The Watchers

The Watchers

Monday, 22 April 2013

Withnail & I (1986)

I was deeply saddened at the death of Richard Griffiths, who sadly passed away at the end of March at the age of 65.

Griffiths was an accomplished stage actor, originating the role of Hector in Alan Bennett's The History Boys- for which he won an Olivier Award and a Tony for Best Actor- and appearing in The Sunshine Boys (opposite Danny DeVito) and Equus (with Daniel Radcliffe). On television, he appeared as Henry Crabbe in Pie In The Sky for five series and made guest appearances in The Vicar Of Dibley, Minder and Bergerac. On film, he took roles in films as diverse at The French Lieutenant's Woman (1981), Superman II (1980), The Naked Gun 2 1/2: The Smell Of Fear (1991), Stage Beauty (2004) and the film adaptation of The History Boys (2006). However, I think it's fair to say that Griffiths' film career can be defined by two roles: that of the snobbish Uncle Vernon in the Harry Potter franchise and as the lascivious Uncle Monty in Withnail & I.

Withnail & I is a true British cult classic. Written and directed by Bruce Robinson, it chronicles the misadventures of two dissolute actors (played by Richard E. Grant and Paul McGann) as they 'go on holiday by mistake'. Fed up of London, Withnail (Grant) sweet-talks his Uncle Monty (Griffiths) into letting them stay at his holiday cottage in Penrith. However, they have to contend with randy bulls and belligerent poachers... not to mention a surprise visit from Uncle Monty.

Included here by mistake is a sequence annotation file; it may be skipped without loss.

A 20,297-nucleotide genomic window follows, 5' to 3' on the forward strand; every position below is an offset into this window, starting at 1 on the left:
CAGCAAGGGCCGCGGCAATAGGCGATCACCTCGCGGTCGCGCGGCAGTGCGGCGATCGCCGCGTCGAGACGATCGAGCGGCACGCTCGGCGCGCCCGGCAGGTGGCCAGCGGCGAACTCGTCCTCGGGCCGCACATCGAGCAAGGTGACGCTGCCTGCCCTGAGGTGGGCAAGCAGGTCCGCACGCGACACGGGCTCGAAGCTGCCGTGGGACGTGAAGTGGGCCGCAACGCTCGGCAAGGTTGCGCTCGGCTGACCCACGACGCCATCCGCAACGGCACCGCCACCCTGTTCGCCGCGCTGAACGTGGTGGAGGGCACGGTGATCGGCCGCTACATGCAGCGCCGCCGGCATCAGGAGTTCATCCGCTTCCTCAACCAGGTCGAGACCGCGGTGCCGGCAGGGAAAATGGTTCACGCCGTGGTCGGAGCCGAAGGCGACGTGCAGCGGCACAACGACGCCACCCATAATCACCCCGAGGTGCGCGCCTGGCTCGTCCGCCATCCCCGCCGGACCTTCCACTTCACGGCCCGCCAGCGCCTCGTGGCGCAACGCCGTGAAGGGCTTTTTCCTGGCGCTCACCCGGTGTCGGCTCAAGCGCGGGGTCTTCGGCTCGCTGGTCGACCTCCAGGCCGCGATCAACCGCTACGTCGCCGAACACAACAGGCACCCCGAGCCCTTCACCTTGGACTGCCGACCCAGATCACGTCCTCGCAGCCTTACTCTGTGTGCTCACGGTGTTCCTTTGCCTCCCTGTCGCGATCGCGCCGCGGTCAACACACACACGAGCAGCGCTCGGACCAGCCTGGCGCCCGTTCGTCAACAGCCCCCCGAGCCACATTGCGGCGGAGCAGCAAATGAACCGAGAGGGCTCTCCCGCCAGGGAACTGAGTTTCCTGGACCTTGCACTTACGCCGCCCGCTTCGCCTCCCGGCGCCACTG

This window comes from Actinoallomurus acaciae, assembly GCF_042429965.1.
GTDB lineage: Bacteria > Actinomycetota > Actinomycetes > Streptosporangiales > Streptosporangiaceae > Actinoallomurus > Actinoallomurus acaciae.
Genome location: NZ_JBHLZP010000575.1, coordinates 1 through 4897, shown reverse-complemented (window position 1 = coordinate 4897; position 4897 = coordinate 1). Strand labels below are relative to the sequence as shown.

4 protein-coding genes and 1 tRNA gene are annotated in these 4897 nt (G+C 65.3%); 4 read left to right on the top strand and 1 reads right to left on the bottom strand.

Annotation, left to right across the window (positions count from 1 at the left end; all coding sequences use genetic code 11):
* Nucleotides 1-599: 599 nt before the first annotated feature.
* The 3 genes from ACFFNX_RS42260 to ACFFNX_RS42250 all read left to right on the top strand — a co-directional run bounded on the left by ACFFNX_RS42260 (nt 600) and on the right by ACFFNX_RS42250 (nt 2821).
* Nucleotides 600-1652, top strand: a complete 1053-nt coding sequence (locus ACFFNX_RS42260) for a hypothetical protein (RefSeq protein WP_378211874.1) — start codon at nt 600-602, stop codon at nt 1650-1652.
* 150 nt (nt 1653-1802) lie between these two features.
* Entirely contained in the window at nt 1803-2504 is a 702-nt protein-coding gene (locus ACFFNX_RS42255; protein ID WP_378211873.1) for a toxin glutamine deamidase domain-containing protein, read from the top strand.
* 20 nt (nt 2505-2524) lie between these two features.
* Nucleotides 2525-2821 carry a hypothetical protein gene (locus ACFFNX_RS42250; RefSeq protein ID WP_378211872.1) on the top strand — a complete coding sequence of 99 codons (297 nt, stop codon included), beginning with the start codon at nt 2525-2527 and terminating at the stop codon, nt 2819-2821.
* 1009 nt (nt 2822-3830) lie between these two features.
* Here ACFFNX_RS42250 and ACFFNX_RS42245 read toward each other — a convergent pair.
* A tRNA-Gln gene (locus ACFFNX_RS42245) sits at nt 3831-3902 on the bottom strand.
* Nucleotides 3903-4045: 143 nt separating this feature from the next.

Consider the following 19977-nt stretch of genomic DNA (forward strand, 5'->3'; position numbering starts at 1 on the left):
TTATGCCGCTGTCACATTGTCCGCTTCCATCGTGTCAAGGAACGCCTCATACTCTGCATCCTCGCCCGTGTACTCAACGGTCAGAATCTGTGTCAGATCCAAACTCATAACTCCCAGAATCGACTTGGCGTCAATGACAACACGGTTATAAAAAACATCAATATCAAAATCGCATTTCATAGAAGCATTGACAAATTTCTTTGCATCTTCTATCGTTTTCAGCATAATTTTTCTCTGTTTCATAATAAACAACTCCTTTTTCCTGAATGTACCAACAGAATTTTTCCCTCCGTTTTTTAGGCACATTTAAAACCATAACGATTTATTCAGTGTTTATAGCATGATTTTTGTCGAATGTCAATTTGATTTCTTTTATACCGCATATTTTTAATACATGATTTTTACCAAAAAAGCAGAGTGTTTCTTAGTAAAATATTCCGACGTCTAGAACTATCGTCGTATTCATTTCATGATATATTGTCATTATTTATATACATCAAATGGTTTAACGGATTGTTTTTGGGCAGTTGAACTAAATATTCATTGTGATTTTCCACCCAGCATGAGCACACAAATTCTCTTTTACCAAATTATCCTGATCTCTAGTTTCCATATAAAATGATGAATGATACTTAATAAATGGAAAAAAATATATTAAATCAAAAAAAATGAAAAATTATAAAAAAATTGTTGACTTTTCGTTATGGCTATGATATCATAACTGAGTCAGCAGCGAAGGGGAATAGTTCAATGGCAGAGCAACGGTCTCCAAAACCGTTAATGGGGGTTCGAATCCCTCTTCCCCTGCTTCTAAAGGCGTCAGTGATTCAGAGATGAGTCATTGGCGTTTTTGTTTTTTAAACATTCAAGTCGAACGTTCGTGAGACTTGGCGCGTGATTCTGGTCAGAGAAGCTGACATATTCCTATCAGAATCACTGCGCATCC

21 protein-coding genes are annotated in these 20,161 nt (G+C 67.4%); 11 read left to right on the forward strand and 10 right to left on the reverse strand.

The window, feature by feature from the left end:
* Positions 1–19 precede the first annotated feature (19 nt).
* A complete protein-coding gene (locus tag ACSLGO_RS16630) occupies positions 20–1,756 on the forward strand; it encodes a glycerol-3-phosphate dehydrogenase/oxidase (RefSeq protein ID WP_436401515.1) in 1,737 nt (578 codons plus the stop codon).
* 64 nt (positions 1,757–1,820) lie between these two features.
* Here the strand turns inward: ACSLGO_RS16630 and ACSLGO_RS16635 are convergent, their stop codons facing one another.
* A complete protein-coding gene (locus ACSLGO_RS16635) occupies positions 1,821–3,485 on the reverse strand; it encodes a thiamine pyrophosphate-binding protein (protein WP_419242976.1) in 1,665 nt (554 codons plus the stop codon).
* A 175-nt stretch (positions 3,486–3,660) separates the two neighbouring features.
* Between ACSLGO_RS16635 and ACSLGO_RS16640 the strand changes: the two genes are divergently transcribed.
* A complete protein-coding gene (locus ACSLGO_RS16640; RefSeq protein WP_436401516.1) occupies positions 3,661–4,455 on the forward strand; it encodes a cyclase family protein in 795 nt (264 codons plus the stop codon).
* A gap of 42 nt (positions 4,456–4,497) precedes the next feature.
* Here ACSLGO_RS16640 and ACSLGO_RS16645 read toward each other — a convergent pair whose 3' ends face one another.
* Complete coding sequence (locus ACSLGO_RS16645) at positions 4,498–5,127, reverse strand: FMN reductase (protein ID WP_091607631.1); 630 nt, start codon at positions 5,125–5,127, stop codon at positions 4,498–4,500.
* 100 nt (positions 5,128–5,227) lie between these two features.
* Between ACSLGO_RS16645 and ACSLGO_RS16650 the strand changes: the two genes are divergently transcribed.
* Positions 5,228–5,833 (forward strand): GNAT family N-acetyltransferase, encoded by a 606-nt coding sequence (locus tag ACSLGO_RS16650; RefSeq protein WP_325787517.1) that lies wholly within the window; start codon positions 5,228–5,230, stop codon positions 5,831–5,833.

This was Richard E. Grant's first film role. Withnail (as written) is a dream character to play- pompous, flighty, indignant, theatrical and larger-than-life- and Grant's performance is truly memorable, railing against life's injustices and ejecting the eminently quotable dialogue with utter panache. Indeed, it was Grant's performance of the line 'FORK IT' which got him the role. Withnail is one of cinema's greatest and best-known drinkers but, famously, Grant is teetotal- only drinking once at the behest of Robinson and McGann so he could get an idea of what it felt like. Unsurprisingly, not a pleasant experience. There is a drinking game that can be played, where you match the characters drink for drink, but it's probably not advised (especially the lighter fluid!)

When you have a character as outrageous as Withnail, you need a more introspective counterbalance to stop things from going too far. McGann is indeed that balance as the anxious 'I' (known as Marwood in the published script; his surname can be seen briefly on the telegram delivered to Crow Crag). He provides the grounding to Withnail's fancifulness, but is not a boring cipher of a character. Indeed, his progression from 'resting actor' to 'leading man' shows the shift of the film from comedy to something more deep. The final scenes in Regents Park with Withnail and Marwood, now hair cut and suit worn, have a delicate poignancy to them.